Geospatial Jobs


Below are pages with information on the types of jobs and available jobs in geospatial disiplines. We'll send out notices for job applications as they become available.

GIS Job Descriptions

The main terms used for job descriptions within the GIS world are listed below. These definitions and they required skills are from publications and my own experience but each employer may have their own, somewhat different, definitions.

GIS Intern

The experience required for a GIS Intern can vary based on the job requirements. The skills below are for a first-time intern with minimal background. These position are typically not paid or have a small stipend. The position can transition into a paid position in some organizations.


GIS Technician

Technicians will primarily be doing data collection, data management, some basic analysis, and simple map creation. These are typically entry-level but larger organizations will hire a number of technicians and the other GIS professionals rely on them to get the right data, in the right spatial reference, quickly and accurately. Technicians will be expected to have simple analysis abilities to prepare datasets for others to use. Technicians will have at least one semester of GIS classes and may have several or a minor.


GIS Analyst

The definitions for analyst and specialist are often used interchangeably. Here, I've used the definitions from The Urban and Regional Information Systems Association (URISA) which defines an analyst as being the next level above a technician and has additional schooling (at least several GIS classes), can perform all the tasks for a technician, and can perform more sophisticated analysis such as network analysis, spatial statistics, etc. A GIS analyst will have at least two GIS classes and may have a minor or bachelors degree in a spatial science field.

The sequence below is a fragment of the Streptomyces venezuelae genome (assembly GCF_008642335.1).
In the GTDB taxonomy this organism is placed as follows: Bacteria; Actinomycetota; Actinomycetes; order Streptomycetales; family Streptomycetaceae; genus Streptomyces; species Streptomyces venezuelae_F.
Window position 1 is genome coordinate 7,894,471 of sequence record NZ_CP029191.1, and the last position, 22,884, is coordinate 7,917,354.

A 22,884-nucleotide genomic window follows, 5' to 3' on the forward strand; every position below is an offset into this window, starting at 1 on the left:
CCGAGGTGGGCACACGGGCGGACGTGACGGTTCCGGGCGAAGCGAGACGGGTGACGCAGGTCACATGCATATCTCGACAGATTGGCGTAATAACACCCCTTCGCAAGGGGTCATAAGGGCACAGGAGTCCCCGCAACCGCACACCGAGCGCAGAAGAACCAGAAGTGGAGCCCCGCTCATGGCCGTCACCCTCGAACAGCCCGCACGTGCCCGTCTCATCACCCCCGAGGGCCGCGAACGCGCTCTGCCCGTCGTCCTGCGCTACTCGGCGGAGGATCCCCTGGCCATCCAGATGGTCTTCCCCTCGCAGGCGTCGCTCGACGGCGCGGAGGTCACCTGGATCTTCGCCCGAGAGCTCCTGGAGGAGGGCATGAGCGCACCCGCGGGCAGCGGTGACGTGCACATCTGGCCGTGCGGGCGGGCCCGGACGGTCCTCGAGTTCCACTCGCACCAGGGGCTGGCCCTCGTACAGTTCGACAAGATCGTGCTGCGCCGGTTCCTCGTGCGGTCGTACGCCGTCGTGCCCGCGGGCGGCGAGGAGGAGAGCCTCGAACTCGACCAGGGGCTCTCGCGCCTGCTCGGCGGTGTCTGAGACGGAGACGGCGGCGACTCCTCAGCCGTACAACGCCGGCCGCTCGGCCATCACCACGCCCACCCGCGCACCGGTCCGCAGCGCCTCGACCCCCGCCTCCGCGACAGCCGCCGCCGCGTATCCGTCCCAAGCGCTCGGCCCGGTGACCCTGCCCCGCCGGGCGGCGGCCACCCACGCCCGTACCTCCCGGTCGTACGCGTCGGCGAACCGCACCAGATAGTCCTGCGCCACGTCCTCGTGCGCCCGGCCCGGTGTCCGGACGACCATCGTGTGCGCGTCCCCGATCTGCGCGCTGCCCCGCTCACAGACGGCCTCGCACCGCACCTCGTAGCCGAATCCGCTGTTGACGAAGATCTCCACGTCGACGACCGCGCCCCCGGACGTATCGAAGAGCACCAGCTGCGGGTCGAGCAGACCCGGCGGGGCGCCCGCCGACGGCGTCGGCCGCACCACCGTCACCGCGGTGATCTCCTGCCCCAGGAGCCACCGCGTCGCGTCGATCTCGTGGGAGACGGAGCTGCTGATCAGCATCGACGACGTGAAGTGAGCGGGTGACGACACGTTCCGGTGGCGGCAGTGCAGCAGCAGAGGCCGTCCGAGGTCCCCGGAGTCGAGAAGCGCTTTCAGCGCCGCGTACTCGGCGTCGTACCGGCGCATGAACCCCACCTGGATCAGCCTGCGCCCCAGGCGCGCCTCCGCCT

GIS Specialists

A specialist is a specialist in one or more areas of GIS analysis or are a specialist in applying spatial analysis to a problem area. Sometimes a specialist will have a combination of these such as network analysis for routing emergency vehicles or a spatial analyst who works with the spread of disease. Such positions often require cross-disciplinary expertise.


GIS Data Manager or Database Administrator

Data and database management includes the selection, design, implementation, and maintenance of large and often distributed datasets and databases of GIS information. These positions require a background in spatial science and in database management. Often quality assurance/quality control (QA/QC) are also required.


GIS Programming

Programmers are expected to program in a programming language to implement GIS applications, applets, extensions, and/or batch processes. Programmers typically have a computer engineering and geospatial background. GIS Programmers typically operate at a higher level than "Computer Programmers" and are really at more of an "engineering" level. This is because they are typically called upon to design GIS systems and then implement the programming within the system. This requires experience with computer system design, software design, and some database design.


GIS Coordinator

Coordinators work with both GIS staff and clients to solve GIS problems and make sure the final products are delivered on time. These jobs include coordinating the development of GIS products across organizations and often between organizations. On top of the GIS specialist.


GIS Manager

A GIS Manager is a GIS Coordinator who also manages the financial and people issues associated with a project. The GIS manager is ultimately responsible for both the success of each project and the long-term success of a GIS group. This means they must have the ability to look into the future of the organization, predict what will be needed, and develop an organization that can meet the current demands and future needs. GIS Managers will typically have a masters degree or years of experience within the organization.